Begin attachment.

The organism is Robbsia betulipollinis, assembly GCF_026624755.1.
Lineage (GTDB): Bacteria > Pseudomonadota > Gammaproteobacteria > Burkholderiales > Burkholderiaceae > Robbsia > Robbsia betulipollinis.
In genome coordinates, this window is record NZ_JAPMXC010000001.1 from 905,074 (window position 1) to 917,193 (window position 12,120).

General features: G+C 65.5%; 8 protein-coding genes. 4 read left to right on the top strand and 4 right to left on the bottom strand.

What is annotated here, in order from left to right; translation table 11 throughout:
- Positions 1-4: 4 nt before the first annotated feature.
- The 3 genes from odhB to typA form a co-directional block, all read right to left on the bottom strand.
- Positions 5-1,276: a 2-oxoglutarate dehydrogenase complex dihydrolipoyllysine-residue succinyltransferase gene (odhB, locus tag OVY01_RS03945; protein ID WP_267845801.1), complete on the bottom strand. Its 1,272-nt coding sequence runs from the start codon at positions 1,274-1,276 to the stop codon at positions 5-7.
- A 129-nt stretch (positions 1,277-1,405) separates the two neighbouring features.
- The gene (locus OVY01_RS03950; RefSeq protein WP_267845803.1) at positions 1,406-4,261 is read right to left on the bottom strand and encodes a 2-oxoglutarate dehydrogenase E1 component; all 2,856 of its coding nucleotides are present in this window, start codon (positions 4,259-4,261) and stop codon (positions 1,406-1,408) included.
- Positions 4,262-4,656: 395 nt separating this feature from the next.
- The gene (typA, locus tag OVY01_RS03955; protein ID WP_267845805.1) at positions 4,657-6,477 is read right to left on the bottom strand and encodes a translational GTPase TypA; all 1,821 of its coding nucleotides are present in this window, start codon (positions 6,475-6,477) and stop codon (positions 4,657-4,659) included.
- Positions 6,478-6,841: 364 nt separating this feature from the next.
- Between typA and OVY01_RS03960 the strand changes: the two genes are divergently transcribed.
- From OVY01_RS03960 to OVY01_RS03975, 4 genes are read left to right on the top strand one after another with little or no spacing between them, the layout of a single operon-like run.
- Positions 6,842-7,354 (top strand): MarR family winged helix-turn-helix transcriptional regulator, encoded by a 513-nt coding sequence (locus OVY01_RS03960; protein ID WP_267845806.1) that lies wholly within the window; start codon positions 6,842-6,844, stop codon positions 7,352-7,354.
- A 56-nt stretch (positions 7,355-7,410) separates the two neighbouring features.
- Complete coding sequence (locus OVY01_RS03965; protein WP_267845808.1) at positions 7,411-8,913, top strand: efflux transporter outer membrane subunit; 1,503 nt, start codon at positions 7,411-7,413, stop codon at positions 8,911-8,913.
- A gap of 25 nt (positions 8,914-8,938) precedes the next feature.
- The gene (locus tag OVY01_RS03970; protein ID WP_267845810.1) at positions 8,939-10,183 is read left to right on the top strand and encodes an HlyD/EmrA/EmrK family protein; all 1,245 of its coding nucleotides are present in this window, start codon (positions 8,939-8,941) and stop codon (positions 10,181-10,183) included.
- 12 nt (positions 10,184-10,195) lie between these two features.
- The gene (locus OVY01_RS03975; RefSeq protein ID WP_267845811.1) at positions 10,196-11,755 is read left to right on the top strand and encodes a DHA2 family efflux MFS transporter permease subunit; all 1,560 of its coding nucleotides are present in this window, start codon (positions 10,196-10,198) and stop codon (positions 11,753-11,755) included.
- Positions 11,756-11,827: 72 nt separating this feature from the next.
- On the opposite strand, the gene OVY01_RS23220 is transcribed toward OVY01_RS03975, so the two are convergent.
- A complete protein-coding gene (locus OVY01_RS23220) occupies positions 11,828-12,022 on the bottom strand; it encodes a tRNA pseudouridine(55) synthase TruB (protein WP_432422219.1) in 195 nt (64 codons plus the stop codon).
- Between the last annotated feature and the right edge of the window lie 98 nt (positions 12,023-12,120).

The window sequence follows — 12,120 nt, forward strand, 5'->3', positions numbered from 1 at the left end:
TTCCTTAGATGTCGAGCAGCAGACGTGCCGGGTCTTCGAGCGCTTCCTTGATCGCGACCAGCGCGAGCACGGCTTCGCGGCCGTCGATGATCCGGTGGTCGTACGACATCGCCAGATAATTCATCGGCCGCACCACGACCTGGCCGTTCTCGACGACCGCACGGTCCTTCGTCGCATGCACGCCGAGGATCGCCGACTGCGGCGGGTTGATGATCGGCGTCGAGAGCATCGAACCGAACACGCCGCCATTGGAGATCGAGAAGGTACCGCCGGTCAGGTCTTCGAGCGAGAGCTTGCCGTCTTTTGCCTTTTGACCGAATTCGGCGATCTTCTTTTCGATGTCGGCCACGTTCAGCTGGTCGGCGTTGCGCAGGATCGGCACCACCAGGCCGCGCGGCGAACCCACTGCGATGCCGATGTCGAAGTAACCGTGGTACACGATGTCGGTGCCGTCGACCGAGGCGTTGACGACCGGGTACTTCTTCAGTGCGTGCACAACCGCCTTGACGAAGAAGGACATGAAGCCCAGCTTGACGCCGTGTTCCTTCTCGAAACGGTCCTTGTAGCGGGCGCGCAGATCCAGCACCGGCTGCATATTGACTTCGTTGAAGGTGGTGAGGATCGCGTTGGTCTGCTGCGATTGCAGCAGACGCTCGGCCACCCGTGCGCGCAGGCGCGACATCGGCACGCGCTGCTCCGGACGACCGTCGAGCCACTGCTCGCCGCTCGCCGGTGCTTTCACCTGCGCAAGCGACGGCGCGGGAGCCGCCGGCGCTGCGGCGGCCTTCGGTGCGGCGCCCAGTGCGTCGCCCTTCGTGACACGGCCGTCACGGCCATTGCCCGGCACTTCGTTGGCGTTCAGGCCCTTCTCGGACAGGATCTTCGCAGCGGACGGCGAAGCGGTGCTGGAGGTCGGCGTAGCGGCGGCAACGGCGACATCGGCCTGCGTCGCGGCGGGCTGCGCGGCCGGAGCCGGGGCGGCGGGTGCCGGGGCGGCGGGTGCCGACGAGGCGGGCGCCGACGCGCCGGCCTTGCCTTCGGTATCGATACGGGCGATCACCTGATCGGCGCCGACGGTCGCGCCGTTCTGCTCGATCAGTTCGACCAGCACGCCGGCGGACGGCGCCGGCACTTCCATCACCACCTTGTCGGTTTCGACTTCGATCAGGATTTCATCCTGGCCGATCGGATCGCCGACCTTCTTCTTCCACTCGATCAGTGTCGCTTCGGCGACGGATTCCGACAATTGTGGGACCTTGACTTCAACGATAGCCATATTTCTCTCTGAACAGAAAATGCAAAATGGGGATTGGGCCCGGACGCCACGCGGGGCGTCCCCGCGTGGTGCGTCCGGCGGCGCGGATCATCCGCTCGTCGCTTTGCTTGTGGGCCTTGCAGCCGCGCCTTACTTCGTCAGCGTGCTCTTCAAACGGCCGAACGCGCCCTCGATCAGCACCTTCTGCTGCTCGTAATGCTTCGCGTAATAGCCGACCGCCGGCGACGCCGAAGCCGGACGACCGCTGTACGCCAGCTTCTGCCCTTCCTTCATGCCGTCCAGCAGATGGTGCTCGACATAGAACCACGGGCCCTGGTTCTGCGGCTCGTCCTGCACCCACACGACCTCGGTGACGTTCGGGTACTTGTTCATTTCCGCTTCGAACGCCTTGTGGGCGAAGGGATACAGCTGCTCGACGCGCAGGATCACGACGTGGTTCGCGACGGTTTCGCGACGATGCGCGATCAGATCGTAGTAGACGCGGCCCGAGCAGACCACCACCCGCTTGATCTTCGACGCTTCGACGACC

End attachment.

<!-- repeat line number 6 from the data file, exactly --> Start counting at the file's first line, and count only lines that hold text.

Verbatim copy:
- Positions 1-4: 4 nt before the first annotated feature.